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Posted

2 things wondering what kind of holster and he should have had the safety on. I am assuming its a hard case holster.

There are plenty of firearms that have no safety, the safety lies in a double action trigger and a long trigger pull.

My firearm has no safety, but I'd be hard-pressed to let it go off inadvertently as it is rates at 6 pounds trigger pull. I'd be willing to bet this guy had a hair trigger single-action pistol.

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Posted

There is a picture on the Blog that shows a pistol with a safety, but I doubt that is the weapon this guy used.

There are plenty of firearms that have no safety, the safety lies in a double action trigger.

My firearm has no safety, but I'd be hard-pressed to let it go off inadvertently as it is rates at 6 pounds. I'd be willing to bet this guy had a hair trigger single-action pistol.

Most revolvers do not have a safety, like you said double action. My .357 does not have one.

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Posted

My SIG Sauer P250sc has no safety being a double action automatic, but as others have said the pull is relatively heavy at 6+ pounds and that trigger has to move almost all the way back to fire - a long travel.

Double actions are not carried cocked (the firing pin or hammer under spring tension) as the long trigger pull does that when you go to shoot. Many such firearms also have an interlock that prevents the firing pin from moving until the trigger is all rhe way back to the release point. You could smack the thing with a hammer and it wouldn't go off. A built-in safety without a lever.

My guess is that this guy had a single action automatic and carried it cocked. In that state. If the safety lever is accidentally released the trigger then needs little pressure to release - IMO an accident looking for a place to happen.

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Posted

They must not test in Indiana for a concealed weapons permit. :/

intelligence

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Posted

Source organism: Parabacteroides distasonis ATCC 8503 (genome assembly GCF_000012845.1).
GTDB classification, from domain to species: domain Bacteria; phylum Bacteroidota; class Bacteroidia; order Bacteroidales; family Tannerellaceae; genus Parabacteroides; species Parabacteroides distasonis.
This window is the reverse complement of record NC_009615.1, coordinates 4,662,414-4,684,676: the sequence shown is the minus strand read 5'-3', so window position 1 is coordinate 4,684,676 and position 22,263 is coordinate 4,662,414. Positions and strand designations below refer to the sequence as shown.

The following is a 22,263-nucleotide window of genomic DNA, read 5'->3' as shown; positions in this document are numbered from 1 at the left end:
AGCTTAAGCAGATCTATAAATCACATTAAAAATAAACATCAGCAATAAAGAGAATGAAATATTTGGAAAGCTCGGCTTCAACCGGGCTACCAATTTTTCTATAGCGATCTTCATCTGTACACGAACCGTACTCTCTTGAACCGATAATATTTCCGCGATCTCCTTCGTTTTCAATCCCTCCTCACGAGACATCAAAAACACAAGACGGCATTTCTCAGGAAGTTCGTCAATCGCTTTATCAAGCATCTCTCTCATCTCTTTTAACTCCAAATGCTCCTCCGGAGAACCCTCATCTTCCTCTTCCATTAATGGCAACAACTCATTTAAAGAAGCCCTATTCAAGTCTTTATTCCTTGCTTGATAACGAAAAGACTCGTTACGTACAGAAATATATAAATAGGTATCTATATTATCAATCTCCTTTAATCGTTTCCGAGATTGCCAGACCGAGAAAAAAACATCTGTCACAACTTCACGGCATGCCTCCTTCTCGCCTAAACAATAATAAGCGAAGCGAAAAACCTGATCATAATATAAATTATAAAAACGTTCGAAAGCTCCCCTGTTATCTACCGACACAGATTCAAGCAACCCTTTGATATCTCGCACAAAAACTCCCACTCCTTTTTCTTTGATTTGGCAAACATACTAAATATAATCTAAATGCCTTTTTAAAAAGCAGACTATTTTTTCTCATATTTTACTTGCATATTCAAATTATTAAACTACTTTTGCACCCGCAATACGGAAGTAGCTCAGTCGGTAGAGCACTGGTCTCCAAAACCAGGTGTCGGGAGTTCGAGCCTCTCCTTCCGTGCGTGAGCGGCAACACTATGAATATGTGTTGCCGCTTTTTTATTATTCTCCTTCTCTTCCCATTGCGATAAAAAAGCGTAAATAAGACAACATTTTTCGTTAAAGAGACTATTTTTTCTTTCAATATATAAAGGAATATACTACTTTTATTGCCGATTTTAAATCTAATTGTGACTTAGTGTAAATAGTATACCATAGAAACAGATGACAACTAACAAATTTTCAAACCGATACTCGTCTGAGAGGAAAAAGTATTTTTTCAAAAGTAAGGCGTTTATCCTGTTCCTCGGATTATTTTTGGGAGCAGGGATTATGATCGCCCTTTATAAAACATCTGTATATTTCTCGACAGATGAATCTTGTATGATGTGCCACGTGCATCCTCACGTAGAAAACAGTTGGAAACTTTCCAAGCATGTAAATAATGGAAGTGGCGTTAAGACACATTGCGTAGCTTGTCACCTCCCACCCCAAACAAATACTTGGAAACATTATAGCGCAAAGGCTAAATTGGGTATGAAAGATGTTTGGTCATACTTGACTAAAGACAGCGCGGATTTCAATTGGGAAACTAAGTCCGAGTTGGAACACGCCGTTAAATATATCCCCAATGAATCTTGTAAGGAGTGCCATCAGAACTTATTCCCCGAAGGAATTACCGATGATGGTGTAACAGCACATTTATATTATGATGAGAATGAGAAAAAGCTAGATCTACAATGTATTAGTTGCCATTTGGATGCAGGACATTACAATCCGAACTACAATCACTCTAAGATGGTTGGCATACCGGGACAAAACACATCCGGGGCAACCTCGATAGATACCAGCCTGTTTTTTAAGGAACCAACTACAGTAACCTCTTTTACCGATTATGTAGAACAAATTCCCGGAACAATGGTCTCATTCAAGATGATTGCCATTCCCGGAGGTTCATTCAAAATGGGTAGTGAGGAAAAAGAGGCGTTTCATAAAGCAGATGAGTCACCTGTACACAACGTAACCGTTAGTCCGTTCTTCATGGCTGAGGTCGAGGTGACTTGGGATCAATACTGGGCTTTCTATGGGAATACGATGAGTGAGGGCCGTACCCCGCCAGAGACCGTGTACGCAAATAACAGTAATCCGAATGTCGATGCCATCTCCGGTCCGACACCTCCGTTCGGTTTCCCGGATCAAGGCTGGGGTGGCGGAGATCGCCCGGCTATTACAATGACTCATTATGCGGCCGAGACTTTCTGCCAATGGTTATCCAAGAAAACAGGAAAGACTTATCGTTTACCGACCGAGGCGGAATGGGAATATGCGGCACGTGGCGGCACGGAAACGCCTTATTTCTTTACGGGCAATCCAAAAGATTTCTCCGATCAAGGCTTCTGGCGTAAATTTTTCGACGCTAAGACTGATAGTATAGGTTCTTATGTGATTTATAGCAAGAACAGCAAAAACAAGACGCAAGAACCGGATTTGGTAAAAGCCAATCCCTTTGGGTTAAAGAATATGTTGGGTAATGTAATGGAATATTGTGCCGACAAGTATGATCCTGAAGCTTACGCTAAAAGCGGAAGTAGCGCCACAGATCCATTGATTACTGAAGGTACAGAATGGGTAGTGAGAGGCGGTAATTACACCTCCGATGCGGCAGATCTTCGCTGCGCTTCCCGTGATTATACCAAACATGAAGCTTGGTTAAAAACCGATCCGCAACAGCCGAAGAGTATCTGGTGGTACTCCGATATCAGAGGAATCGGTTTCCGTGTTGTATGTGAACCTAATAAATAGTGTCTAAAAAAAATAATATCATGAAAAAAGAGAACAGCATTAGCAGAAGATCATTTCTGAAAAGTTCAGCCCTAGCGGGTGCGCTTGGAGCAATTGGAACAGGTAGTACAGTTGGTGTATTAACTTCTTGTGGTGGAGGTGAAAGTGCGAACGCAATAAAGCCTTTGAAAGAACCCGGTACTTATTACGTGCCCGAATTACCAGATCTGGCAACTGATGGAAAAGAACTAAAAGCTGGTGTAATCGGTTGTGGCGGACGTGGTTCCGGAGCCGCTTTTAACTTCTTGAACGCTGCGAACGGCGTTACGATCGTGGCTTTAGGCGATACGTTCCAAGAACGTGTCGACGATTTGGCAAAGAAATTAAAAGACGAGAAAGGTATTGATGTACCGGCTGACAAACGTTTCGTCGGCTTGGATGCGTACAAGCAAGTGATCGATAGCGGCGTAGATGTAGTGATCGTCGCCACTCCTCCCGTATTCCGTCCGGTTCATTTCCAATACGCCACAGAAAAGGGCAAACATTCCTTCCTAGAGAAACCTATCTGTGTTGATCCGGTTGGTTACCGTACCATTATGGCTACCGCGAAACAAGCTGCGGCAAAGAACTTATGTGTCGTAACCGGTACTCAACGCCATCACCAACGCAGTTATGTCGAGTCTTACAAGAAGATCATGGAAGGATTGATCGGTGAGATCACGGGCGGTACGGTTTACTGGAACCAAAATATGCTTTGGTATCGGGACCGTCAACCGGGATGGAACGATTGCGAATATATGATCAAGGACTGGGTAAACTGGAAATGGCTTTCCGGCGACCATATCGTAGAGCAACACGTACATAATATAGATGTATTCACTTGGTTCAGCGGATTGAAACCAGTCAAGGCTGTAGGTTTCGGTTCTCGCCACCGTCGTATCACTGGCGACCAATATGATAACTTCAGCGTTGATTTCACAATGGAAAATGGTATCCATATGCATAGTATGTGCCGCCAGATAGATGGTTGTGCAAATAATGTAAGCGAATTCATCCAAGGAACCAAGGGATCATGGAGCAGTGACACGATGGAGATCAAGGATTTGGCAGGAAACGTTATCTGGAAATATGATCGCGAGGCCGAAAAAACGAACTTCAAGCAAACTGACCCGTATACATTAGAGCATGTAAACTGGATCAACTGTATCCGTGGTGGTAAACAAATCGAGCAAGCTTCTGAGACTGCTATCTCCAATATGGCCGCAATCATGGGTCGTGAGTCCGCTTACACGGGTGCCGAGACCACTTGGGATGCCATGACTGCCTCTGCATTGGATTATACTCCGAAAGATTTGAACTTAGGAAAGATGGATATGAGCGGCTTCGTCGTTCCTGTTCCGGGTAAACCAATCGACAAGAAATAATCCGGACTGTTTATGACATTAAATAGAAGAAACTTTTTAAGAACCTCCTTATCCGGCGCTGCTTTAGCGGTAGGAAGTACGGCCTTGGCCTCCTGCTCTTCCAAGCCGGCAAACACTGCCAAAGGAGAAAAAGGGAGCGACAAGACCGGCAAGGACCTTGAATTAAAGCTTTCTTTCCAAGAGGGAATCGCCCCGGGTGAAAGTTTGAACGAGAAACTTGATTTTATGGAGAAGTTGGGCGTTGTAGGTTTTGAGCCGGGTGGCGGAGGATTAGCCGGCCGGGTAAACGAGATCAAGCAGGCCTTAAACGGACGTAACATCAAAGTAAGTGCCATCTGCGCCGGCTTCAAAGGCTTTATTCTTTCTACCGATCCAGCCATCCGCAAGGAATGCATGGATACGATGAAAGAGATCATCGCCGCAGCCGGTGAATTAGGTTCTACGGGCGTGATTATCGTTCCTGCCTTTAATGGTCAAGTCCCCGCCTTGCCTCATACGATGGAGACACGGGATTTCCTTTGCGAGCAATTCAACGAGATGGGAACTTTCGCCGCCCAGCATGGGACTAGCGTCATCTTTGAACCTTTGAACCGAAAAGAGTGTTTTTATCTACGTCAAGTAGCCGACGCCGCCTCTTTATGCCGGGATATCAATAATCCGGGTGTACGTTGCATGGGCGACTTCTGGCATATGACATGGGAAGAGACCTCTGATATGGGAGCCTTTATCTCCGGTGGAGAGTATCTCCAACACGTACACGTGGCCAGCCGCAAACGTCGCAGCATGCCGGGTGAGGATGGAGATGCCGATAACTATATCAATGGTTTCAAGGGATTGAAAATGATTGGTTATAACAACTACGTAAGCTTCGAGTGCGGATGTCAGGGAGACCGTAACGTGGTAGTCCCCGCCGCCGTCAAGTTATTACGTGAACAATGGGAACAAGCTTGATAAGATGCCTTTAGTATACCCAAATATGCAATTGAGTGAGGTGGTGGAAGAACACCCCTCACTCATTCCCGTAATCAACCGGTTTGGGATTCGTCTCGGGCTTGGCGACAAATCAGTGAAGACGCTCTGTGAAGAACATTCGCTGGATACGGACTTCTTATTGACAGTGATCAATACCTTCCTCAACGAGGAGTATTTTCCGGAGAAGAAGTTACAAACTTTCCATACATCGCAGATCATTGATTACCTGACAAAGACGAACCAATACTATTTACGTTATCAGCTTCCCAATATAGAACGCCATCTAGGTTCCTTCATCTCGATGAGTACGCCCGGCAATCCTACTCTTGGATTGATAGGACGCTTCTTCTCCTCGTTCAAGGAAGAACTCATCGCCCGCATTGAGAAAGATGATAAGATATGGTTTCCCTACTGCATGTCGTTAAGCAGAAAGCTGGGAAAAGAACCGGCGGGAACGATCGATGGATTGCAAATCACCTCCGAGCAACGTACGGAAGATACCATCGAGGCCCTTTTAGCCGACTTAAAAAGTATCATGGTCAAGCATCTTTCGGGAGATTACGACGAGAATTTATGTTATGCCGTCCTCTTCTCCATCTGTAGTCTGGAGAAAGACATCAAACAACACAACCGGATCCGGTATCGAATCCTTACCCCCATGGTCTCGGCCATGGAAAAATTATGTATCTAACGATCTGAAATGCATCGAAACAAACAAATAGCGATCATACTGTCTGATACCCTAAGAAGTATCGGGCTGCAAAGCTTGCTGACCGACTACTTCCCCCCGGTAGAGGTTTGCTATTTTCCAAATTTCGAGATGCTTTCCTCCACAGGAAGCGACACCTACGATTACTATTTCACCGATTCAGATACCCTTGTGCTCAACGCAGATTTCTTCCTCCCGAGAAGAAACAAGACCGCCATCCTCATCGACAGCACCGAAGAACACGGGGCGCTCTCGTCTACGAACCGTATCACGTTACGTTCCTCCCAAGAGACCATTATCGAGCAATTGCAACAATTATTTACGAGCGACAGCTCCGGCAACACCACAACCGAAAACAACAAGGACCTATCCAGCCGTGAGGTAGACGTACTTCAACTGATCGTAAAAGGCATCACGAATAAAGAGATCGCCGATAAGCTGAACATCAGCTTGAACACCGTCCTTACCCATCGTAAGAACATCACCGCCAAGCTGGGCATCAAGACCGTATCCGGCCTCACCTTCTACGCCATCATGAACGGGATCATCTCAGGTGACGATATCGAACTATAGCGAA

A friend of mine who has been handling guns for years shot himself in the leg while showing a gun for sale. It happens.

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Posted

I'll never forget reading the little manual that came with a S&W .357 magnum:

An experienced gun handler always checks the chamber to see if it is loaded.

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Posted

Earlier model Glocks had a problem with accidental discharge, to the point where Detroit area PD officers started referring to the injury as "Glock Leg," a term still in common use in this area.

Hum,

With automatics carrying one in the chamber isn't unusual, it's pretty much normal for cops and concealed defensive carry as you may not have time to cycle the slide to load a round.

The question is if the firearm has the necessary passive safety interlocks and if it has a double action trigger for that first shot. Double action only (DAO) pistols obviously do, Many single action pistols also have double action for the first shot and single action thereafter (DA/SA).

IMO only these automatic actions should be used for concealed carry, and indeed many police departments and some federal agencies require them - many going DAO only.

For revolvers the proper technique is an empty chamber under the hammer, or a revolver with a between the chambers rest position - something that's been around since at least the Remington New Model Army of 1858 (I have one.)

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Posted

Turkish: F**k me, hold tight. What's that?

Tommy: It's me belt, Turkish.

Turkish: No, Tommy. There's a gun in your trousers. What's a gun doing in your trousers?

Tommy: It's for protection.

Turkish: Protection from what? Zee Germans? What's to stop it from blowing your b******s off every time you sit down?